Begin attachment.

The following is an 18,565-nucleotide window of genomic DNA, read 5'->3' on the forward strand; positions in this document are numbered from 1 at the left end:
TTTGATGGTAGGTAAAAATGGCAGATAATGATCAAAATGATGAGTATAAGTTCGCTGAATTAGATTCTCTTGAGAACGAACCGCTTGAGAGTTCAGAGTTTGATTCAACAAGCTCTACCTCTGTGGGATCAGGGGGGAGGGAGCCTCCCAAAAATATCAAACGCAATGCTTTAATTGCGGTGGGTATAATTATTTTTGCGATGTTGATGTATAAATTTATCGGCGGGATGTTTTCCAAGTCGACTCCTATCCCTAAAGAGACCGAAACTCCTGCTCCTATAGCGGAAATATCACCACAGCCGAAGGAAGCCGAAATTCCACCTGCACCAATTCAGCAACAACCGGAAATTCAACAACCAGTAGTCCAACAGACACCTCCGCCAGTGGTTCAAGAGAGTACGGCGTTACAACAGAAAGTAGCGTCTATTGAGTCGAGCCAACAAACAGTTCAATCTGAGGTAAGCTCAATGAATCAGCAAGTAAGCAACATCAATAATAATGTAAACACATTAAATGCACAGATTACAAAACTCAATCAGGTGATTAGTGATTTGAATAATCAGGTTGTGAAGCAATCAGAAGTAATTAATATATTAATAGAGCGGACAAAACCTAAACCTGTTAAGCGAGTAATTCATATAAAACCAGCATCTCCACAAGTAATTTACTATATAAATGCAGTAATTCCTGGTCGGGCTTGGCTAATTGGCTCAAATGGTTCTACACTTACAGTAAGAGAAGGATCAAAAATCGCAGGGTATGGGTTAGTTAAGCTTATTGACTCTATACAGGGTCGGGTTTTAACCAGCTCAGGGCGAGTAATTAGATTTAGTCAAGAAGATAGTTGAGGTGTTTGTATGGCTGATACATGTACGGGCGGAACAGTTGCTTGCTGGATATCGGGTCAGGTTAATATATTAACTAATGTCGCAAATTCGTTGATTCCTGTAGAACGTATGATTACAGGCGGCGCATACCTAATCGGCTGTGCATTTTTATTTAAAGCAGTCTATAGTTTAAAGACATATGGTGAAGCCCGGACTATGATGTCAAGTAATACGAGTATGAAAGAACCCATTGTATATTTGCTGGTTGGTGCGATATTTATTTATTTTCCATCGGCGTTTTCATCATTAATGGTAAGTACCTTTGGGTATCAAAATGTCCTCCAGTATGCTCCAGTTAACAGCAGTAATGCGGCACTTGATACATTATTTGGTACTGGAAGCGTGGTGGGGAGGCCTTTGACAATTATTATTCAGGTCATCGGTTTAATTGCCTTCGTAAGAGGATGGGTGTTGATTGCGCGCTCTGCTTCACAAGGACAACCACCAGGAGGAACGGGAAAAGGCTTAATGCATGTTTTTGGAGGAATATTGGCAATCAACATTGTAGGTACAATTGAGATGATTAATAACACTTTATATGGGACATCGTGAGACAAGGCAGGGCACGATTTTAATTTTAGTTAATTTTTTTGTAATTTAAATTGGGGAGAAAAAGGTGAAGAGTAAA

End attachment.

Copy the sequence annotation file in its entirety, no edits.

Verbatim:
The following is an 18,565-nucleotide window of genomic DNA, read 5'->3' on the forward strand; positions in this document are numbered from 1 at the left end:
TTTGATGGTAGGTAAAAATGGCAGATAATGATCAAAATGATGAGTATAAGTTCGCTGAATTAGATTCTCTTGAGAACGAACCGCTTGAGAGTTCAGAGTTTGATTCAACAAGCTCTACCTCTGTGGGATCAGGGGGGAGGGAGCCTCCCAAAAATATCAAACGCAATGCTTTAATTGCGGTGGGTATAATTATTTTTGCGATGTTGATGTATAAATTTATCGGCGGGATGTTTTCCAAGTCGACTCCTATCCCTAAAGAGACCGAAACTCCTGCTCCTATAGCGGAAATATCACCACAGCCGAAGGAAGCCGAAATTCCACCTGCACCAATTCAGCAACAACCGGAAATTCAACAACCAGTAGTCCAACAGACACCTCCGCCAGTGGTTCAAGAGAGTACGGCGTTACAACAGAAAGTAGCGTCTATTGAGTCGAGCCAACAAACAGTTCAATCTGAGGTAAGCTCAATGAATCAGCAAGTAAGCAACATCAATAATAATGTAAACACATTAAATGCACAGATTACAAAACTCAATCAGGTGATTAGTGATTTGAATAATCAGGTTGTGAAGCAATCAGAAGTAATTAATATATTAATAGAGCGGACAAAACCTAAACCTGTTAAGCGAGTAATTCATATAAAACCAGCATCTCCACAAGTAATTTACTATATAAATGCAGTAATTCCTGGTCGGGCTTGGCTAATTGGCTCAAATGGTTCTACACTTACAGTAAGAGAAGGATCAAAAATCGCAGGGTATGGGTTAGTTAAGCTTATTGACTCTATACAGGGTCGGGTTTTAACCAGCTCAGGGCGAGTAATTAGATTTAGTCAAGAAGATAGTTGAGGTGTTTGTATGGCTGATACATGTACGGGCGGAACAGTTGCTTGCTGGATATCGGGTCAGGTTAATATATTAACTAATGTCGCAAATTCGTTGATTCCTGTAGAACGTATGATTACAGGCGGCGCATACCTAATCGGCTGTGCATTTTTATTTAAAGCAGTCTATAGTTTAAAGACATATGGTGAAGCCCGGACTATGATGTCAAGTAATACGAGTATGAAAGAACCCATTGTATATTTGCTGGTTGGTGCGATATTTATTTATTTTCCATCGGCGTTTTCATCATTAATGGTAAGTACCTTTGGGTATCAAAATGTCCTCCAGTATGCTCCAGTTAACAGCAGTAATGCGGCACTTGATACATTATTTGGTACTGGAAGCGTGGTGGGGAGGCCTTTGACAATTATTATTCAGGTCATCGGTTTAATTGCCTTCGTAAGAGGATGGGTGTTGATTGCGCGCTCTGCTTCACAAGGACAACCACCAGGAGGAACGGGAAAAGGCTTAATGCATGTTTTTGGAGGAATATTGGCAATCAACATTGTAGGTACAATTGAGATGATTAATAACACTTTATATGGGACATCGTGAGACAAGGCAGGGCACGATTTTAATTTTAGTTAATTTTTTTGTAATTTAAATTGGGGAGAAAAAGGTGAAGAGTAAA